To do the calculations you really must know not just how much electricity you use, but how much of that use can be eliminated, reduced, substituted or time-shifted. The value proposition for all of those changes when you're looking at off-grid power because of the cost of generating and storing it. You can get extremely efficient fridges, for example, but they're expensive. But off-grid the reduction in power consumption is often cheaper than generating the extra power using PV and storing it in batteries.

The sort of battery technology used for houses hasn't changed significantly in the last 20 years, it's still lead-acid based. There are a few lithium battery systems just starting to enter the market now, but if you are not happy with lead-acid batteries I would not suggest buying a lithium one until that market matures. It's still very "version one" right now.

The other way to save money and reduce your environmental impact is to reuse materials. If you're in an urban area you may be able to get "ready to recycle" lead-acid traction batteries, for example, that no longer work in their original application but are fine for you (an electric forklift that only runs for half a day is effectively useless, but a 50kWh rated battery that's down to 20kWh actual capacity is excellent value for $500). Similarly, buying second hand panels and supports might save you money and significantly reduce your environmental impact.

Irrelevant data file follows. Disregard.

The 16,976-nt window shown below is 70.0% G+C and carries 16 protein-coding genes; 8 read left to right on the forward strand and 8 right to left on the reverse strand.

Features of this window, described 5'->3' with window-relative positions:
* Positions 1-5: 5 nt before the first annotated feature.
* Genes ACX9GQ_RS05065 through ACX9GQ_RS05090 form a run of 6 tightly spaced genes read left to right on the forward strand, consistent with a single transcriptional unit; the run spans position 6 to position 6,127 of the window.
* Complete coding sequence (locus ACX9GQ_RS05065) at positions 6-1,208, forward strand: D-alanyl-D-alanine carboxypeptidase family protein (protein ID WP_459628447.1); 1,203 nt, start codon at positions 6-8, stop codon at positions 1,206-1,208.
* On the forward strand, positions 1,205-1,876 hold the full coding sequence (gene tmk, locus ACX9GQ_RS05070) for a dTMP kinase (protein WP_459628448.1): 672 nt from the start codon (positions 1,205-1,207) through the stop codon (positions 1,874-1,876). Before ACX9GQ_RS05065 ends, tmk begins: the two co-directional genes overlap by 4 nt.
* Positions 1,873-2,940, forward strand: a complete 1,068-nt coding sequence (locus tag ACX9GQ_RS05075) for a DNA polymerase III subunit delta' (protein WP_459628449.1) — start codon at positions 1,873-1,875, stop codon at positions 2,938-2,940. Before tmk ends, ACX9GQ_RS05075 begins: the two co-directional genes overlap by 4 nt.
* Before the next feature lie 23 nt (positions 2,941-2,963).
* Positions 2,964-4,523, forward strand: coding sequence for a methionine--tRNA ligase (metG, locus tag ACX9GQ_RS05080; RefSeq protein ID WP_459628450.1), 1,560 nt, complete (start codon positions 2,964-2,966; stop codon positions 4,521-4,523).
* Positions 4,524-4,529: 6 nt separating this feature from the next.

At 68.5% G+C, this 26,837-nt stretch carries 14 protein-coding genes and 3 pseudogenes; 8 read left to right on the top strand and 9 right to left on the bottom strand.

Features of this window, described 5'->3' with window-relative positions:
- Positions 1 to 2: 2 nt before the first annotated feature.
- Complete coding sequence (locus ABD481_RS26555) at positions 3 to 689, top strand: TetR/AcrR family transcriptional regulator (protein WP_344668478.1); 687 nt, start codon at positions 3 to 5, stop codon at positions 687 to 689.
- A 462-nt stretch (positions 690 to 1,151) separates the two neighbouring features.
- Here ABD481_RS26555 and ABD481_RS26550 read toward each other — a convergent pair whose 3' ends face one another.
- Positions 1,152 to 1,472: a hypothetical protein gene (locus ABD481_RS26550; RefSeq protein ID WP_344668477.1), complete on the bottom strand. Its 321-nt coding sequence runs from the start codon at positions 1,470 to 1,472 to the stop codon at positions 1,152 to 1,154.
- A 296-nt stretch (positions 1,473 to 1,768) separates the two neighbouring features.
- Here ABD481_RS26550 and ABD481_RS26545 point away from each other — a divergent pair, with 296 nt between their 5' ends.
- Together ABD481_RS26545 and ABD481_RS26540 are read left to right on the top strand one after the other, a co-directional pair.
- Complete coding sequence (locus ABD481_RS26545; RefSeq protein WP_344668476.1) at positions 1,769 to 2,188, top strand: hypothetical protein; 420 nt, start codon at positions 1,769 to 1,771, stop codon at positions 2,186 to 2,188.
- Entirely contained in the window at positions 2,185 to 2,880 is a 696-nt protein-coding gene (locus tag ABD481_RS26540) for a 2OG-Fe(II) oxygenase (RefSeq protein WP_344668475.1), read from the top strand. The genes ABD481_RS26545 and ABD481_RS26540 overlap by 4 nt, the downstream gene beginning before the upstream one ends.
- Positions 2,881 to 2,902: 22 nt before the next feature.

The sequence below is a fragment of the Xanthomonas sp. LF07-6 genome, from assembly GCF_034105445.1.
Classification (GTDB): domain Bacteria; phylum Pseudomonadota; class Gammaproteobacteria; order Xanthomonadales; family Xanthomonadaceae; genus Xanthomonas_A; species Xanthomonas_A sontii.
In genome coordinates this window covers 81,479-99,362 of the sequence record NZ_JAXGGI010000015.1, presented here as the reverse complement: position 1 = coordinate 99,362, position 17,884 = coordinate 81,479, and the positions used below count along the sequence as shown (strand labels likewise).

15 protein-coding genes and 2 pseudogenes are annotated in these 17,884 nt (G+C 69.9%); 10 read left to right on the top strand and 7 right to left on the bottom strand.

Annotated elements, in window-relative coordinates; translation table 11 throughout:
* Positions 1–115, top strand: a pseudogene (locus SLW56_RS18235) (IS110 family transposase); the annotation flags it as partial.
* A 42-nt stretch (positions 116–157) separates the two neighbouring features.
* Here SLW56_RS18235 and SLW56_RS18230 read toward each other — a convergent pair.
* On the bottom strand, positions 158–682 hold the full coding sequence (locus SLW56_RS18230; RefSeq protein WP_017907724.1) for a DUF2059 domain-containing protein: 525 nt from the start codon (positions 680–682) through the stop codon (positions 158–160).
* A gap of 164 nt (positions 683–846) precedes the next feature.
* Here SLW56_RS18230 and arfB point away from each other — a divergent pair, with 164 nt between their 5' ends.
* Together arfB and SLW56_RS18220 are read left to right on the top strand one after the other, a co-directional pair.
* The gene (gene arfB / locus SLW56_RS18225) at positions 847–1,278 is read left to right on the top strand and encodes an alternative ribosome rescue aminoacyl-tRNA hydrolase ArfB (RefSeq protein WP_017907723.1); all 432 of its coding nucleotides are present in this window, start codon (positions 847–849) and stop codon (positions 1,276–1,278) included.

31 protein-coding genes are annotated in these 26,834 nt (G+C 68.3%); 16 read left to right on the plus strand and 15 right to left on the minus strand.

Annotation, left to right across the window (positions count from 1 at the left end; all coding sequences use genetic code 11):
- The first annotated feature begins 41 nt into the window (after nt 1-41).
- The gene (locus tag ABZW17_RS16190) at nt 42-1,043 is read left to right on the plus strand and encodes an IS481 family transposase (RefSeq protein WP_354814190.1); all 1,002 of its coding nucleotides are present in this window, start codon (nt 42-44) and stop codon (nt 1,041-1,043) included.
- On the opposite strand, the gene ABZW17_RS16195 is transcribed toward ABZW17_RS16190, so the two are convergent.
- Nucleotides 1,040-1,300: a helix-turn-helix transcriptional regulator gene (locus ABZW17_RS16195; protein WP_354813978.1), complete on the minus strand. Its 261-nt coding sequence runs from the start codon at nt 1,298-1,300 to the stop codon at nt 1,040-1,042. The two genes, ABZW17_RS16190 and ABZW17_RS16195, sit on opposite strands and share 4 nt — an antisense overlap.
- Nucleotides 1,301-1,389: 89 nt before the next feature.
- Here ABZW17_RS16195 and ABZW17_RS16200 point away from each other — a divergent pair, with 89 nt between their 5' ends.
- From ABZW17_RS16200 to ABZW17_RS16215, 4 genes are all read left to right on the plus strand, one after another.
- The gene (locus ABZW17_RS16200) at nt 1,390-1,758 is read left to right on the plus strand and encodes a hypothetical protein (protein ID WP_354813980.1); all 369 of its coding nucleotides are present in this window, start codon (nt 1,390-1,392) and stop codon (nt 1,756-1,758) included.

Since you're in Australia I suggest you join the Alternative Technology Association and read the relevant issues of their Renew magazine as this the viability of opting off the grid has been discussed recently. They've been talking about off-grid power system in Australia since they were founded (20-odd years IIRC).

  • For us, because we were able to leap on the Australian buy back scheme, we get paid by the government for power we generate (at a rate of 66c p/kwh) whether we use it or not. So, our 2.2kw system currently pays us (in credit and cash) roughly $450 per quarter. I'm not sure this will be as viable after 2017 when the contract ends but we'll see. – Christian Jan 22 '14 at 23:41
  • @Christian those schemes have mostly gone now, and Queensland has even tried to make PV owners pay extra connection charges. You're very lucky to have got that deal. – Móż Jan 23 '14 at 0:07
  • yeah we were super lucky. I think we would have done it eventually anyway, but just jumped on it when it came up. This country's approach to PV is medieval. – Christian Jan 24 '14 at 1:02
  • Utility companies are starting to charge grid-tied solar homes here in the US, too. Their premise is folks are using the infrastructure and if they don't pay monthly fees to do so, then they are "parasites" on the system. Doesn't make a lot of sense to me since they are producing energy and feeding it back into the system, but... shrug – TeresaMcgH Jan 24 '14 at 15:31
  • Those costs are exactly the thing that makes going off-grid more financially viable though, especially if they apply even to people not feeding the grid (and if not, talk about cutting off the power company's nose to spite it's face. At least in Oz home PV reduce the size of the peak and thus the size and cost of the grid). – Móż Jan 24 '14 at 21:20